32. Enemies of Big Brother

There was a fraction of a second when their eyes met. An unmistakable message had passed. It was as though their two minds had opened and the thoughts were flowing from one into the other through their eyes. "I am with you," O'Brien seemed to be saying to him. "I know precisely what you are feeling. I know all about your contempt, your hatred, your disgust. But don't worry, I am on your side!" And then the flash of intelligence was gone, and O'Brien's face was as inscrutable as everybody else's.

That was all, and he was already uncertain whether it had happened. Such incidents never had any sequel. All that they did was to keep alive in him the belief, or hope, that others besides himself were the enemies of the Party. Perhaps the rumours of vast underground conspiracies were true after all - perhaps the Brotherhood really existed! It was impossible, in spite of the endless arrests and confessions and executions, to be sure that the Brotherhood was not simply a myth. Some days he believed in it, some days not. For a second, two seconds, they had exchanged an equivocal glance, and that was the end of the story. But even that was a memorable event, in the locked loneliness in which one had to live.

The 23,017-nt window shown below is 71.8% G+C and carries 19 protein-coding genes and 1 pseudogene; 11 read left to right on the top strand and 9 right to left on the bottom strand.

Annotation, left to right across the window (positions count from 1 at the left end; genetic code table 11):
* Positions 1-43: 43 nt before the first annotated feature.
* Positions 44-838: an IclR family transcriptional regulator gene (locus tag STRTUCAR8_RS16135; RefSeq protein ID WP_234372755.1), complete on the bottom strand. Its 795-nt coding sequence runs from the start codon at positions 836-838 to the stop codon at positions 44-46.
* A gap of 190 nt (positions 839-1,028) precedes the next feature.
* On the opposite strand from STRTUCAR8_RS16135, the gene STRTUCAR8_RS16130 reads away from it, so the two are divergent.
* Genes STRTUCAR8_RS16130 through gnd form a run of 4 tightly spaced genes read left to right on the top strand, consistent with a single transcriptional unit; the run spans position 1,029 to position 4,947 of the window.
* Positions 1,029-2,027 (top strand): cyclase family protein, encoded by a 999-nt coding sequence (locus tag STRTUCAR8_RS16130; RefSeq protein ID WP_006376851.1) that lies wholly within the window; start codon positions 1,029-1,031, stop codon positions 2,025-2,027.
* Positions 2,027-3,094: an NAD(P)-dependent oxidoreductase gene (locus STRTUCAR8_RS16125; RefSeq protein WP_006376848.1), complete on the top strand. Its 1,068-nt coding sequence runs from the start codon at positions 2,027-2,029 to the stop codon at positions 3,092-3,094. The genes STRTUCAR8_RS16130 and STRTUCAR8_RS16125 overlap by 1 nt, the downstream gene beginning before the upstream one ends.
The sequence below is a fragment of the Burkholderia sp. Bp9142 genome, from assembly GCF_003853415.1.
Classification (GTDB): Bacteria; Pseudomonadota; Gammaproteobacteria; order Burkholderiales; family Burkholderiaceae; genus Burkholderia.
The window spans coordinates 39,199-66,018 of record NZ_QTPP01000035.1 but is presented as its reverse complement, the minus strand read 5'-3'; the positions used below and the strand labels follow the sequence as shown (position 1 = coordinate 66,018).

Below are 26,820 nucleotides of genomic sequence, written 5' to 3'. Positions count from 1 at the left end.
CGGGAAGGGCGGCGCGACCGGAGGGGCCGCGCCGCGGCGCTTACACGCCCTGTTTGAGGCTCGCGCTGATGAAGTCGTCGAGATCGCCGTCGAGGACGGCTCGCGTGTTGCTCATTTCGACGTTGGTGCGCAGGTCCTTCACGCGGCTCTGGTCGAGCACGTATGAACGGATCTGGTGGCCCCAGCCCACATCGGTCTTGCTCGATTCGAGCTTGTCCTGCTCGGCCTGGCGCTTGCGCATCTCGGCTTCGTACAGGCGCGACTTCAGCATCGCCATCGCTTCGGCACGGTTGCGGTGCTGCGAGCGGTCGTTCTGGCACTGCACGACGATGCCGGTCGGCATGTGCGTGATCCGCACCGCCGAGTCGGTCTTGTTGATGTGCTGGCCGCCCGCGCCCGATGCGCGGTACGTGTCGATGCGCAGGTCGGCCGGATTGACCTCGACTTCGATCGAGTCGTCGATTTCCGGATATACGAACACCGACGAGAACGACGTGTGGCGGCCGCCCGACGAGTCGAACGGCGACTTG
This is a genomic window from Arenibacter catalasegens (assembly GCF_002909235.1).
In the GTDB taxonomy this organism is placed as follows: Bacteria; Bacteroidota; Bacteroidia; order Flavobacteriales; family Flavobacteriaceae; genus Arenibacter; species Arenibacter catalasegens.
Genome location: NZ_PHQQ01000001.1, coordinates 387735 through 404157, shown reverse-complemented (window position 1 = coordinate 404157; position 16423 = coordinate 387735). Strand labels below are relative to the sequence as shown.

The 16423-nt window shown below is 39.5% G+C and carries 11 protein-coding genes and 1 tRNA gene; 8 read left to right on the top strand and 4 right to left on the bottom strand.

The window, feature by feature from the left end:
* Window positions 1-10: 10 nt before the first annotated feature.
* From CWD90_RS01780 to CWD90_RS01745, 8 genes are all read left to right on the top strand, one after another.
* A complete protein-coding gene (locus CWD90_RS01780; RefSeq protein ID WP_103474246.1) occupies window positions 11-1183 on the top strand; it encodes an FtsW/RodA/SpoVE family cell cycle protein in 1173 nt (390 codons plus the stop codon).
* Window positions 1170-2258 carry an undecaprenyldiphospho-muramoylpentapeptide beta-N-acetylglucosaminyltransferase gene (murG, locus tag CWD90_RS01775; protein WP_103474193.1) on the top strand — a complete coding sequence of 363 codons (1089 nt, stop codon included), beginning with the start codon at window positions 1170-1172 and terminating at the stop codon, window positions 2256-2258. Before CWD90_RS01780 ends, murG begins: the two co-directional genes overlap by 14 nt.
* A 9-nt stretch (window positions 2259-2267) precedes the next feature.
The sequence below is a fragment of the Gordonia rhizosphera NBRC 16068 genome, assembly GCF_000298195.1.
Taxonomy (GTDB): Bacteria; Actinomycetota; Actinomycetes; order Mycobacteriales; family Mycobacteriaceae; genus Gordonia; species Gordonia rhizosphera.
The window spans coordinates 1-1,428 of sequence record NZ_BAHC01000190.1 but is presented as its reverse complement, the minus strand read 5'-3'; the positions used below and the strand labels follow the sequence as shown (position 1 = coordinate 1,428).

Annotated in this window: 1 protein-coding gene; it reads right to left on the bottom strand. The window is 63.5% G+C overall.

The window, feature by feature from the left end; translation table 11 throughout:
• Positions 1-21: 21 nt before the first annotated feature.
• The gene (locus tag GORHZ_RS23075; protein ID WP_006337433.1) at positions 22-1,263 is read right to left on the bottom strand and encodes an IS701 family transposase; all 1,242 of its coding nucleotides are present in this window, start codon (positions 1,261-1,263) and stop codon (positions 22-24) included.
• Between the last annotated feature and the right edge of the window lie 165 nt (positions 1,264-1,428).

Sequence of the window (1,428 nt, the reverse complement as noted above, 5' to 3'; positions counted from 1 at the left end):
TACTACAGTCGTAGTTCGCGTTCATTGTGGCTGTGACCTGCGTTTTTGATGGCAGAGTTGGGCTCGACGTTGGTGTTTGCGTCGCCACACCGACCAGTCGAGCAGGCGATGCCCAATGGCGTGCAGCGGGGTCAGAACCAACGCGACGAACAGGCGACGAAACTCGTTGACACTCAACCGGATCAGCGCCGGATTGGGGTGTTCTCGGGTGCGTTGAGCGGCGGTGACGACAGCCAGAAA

Years ago - how long was it? Seven years it must be - he had dreamed that he was walking through a pitch-dark room. And someone sitting to one side of him had said as he passed: "We shall meet in the place where there is no darkness." It was said very quietly, almost casually - a statement, not a command. At the time, in the dream, the words had not made much impression on him. It was only later and by degrees that they had seemed to take on significance. He could not now remember whether it was before or after having the dream that he had seen O'Brien for the first time; nor could he remember when he had first identified the voice as O'Brien's. But at any rate the idenfication existed. It was O'Brien who had spoken to him out of the dark.

Winston had never been able to feel sure - even after the flash of the eyes - whether O'Brien was a friend or an enemy. Nor did it even seem to matter greatly. There was a link of understanding between them, more important than affection of partisanship. "We shall meet in the place where there is no darkness," he had said. Winston did not know what it meant, only that in some way or another it would come true.

He told Julia of the strange intimacy that existed, or seemed to exist, between himself and O'Brien, and of the impulse he sometimes felt, simply to walk into O'Brien's presence, announce that he was the enemy of the Party, and demand his help. Curiously enough, this did not strike her as an impossibly rash thing to do. She was used to judging people by their faces, and it seemed natural to her that Winston should believe O'Brien to be trustworthy on the strength of a single flash of the eyes. Moreover she took it for granted that everyone, or nearly everyone, secretly hated the Party and would break the rules if he thought it safe to do so.